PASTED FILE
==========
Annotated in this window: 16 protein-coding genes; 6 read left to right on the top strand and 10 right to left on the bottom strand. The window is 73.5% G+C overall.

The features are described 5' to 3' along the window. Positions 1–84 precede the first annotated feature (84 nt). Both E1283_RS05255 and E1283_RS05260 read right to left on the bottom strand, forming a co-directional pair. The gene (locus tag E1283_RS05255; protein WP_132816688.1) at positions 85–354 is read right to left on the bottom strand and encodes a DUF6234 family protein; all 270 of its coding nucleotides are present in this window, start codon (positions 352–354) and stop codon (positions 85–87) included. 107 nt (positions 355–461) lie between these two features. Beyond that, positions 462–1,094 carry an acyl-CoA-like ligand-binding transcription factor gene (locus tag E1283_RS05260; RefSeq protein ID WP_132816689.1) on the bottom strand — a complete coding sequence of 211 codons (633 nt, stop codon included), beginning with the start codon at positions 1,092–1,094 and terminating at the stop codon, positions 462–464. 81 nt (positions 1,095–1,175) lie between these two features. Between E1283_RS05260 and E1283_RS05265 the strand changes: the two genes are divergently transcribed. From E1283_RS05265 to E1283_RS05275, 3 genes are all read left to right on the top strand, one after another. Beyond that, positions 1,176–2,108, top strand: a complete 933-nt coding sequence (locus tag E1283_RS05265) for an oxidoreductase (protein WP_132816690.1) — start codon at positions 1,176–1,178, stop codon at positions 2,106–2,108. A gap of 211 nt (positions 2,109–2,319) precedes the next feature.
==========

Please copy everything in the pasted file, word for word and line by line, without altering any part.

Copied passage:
Annotated in this window: 16 protein-coding genes; 6 read left to right on the top strand and 10 right to left on the bottom strand. The window is 73.5% G+C overall.

The features are described 5' to 3' along the window. Positions 1–84 precede the first annotated feature (84 nt). Both E1283_RS05255 and E1283_RS05260 read right to left on the bottom strand, forming a co-directional pair. The gene (locus tag E1283_RS05255; protein WP_132816688.1) at positions 85–354 is read right to left on the bottom strand and encodes a DUF6234 family protein; all 270 of its coding nucleotides are present in this window, start codon (positions 352–354) and stop codon (positions 85–87) included. 107 nt (positions 355–461) lie between these two features. Beyond that, positions 462–1,094 carry an acyl-CoA-like ligand-binding transcription factor gene (locus tag E1283_RS05260; RefSeq protein ID WP_132816689.1) on the bottom strand — a complete coding sequence of 211 codons (633 nt, stop codon included), beginning with the start codon at positions 1,092–1,094 and terminating at the stop codon, positions 462–464. 81 nt (positions 1,095–1,175) lie between these two features. Between E1283_RS05260 and E1283_RS05265 the strand changes: the two genes are divergently transcribed. From E1283_RS05265 to E1283_RS05275, 3 genes are all read left to right on the top strand, one after another. Beyond that, positions 1,176–2,108, top strand: a complete 933-nt coding sequence (locus tag E1283_RS05265) for an oxidoreductase (protein WP_132816690.1) — start codon at positions 1,176–1,178, stop codon at positions 2,106–2,108. A gap of 211 nt (positions 2,109–2,319) precedes the next feature.